The Garden Street Apartments

by Cyn Bermudez


She was the first I had seen during my annual walk in The Gardens, the first who impressed me with her desire for detail: the way she examined the lilies and stargazers, the way she courted falling leaves, the color of autumn, sun-kisses waning after a summer’s dream.

She sat with perfect posture on a wooden bench, under a flowered trestle. Her white dress a faux skin hiding her sins, her covetous nature. At night, she haphazardly consumed her young men and women.

I had seen this in her eyes: promises of grandeur; she lured a succession of offerings to an altar of self-idolatry. She disarmed them with a smile, the sudden force of the kill. She bathed in their ichor, drank of their essence, milky-red passion massaged into her skin.

I could taste the briny iron, the pungent of saline sweat and tears, the struggle. The wails and shrieks of her victims still lingered in the air around her, their blood staining her cheeks.

I had chosen Iris because of this: her ardor for petals admirable; her taste for youthful dolor trite; her knowledge prideful and limited. I prized her dedication.

In my excitement, I had shared a few of my own secrets: only the ripened leaves, the stems as it hardened with age, venules of fading green and crumbling apexes. She had seen in my eyes the extent of death, the moment. It had been enough, as I knew it would be, to entice her.

In the doorway of my home, at first, all I saw was her hat: A large white brim hung over her eyes in a wave, in a swoop, topped with a garish hot-pink flower pinning black ribbon. Shadow cut diagonally across her face, leading my eyes to lipstick spilling over thin slits, candy-apple red smudging her teeth.

She held a torn piece of paper bag, my address scrawled on it. She checked the numbers, matching them to my door. She squinted to read the large loops of my handwriting, lines curving like bubbles.

“Hello, Iris. Right on time.”

She tilted her head to the side, revealing a slanted eye giving me the once-over, lingering on my hands cloaked in black leather.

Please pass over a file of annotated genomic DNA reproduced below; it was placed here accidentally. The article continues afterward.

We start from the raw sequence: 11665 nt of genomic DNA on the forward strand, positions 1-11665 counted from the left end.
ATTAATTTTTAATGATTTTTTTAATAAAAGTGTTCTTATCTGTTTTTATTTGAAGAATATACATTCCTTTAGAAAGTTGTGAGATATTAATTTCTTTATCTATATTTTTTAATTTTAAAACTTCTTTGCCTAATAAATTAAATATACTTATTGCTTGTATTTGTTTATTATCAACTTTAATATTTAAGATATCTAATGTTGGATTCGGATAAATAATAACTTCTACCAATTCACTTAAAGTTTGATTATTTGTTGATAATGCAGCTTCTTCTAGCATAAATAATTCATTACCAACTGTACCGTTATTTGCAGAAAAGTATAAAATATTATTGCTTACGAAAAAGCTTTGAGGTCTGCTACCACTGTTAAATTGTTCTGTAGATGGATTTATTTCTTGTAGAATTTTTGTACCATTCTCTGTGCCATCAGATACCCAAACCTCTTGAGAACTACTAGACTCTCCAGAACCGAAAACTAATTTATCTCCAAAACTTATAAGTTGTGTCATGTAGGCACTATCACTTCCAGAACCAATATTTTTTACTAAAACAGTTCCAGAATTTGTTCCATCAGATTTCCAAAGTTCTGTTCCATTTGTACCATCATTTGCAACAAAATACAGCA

“Of course,” she said. “I’m nothing if not punctual. Cold?” She eyed my gloves warily.

“Come in, come in,” I said, moving from the doorway. “Dinner is almost ready.”

“I must bring Corcus, my aide, if you don’t mind. I insist on it. He doesn’t eat much.” Iris pointed toward a short pudgy man, his silver hair in a comb-over atop his shiny head. He was studying a neighbor’s monstera, the split leaf wilting under his girth.

Before I could say anything, Corcus pushed passed me, rattling my vases and portraits of blossoms that hung generously on the walls, his skin smelling of damp wood. In his wake, a gust of wind rose of sour clothing and gardenias, the rising aroma of dinner still too far in the distance.

“Lovely home you have here, Cosmo.” Corcus took in my apartment decor in a single twirl. “Oh, I’m Corcus,” he said, remembering where I stood. He charged for me, swaddling his sausage-fingers around my hand.

I matched the firmness of his handshake, his palm feeling like taut skin wrapping doughy innards.

“Quaint, I suppose,” Iris said. She looked around my apartment much the way Corcus had, but she turned slower, studying every nook, every crevice, her gaze unabating.

“Right. Quaint,” Corcus said.

“My landlord will be joining us as well—”

“For what?” Iris’s head snapped in my direction.

“He reviews all potential inhabitants.”

“Of course.” She smiled and continued her scrutiny of my place.

I prepared the table: stuffed Cornish hens glazed with cranberry-lemon sauce, asparagus tips, port wine. I placed fine burgundy linen folded neatly into little hats, lined polished silverware, my grandmother’s china.

“Cosmo, you look like hell,” said Oleander, his beer gut hanging from his spindly frame. Oleander had arrived a few minutes earlier, entering my home without knocking. “For godsakes put a comb through that hair.” The consummate landlord.

“You assume I haven’t.” I brushed my hair again with my fingers. “Dinner is ready.”

My guests sat at the table, a disfigurement of assorted sizes. I placed halved hens on the plates in front of each of my guests, rosemary and lemon invaded the room. The aroma pushed out the leafy smell of soil, the floral fragrances of my paintings, Corcus’s musty wear.

Iris continued to eye my apartment; she paid extra attention to the plants and flowers wilting under artificial light. Corcus mimicked her movements. He nodded his head in disapproval, agreeing with Iris’s deconstruction of the workings of my own private garden.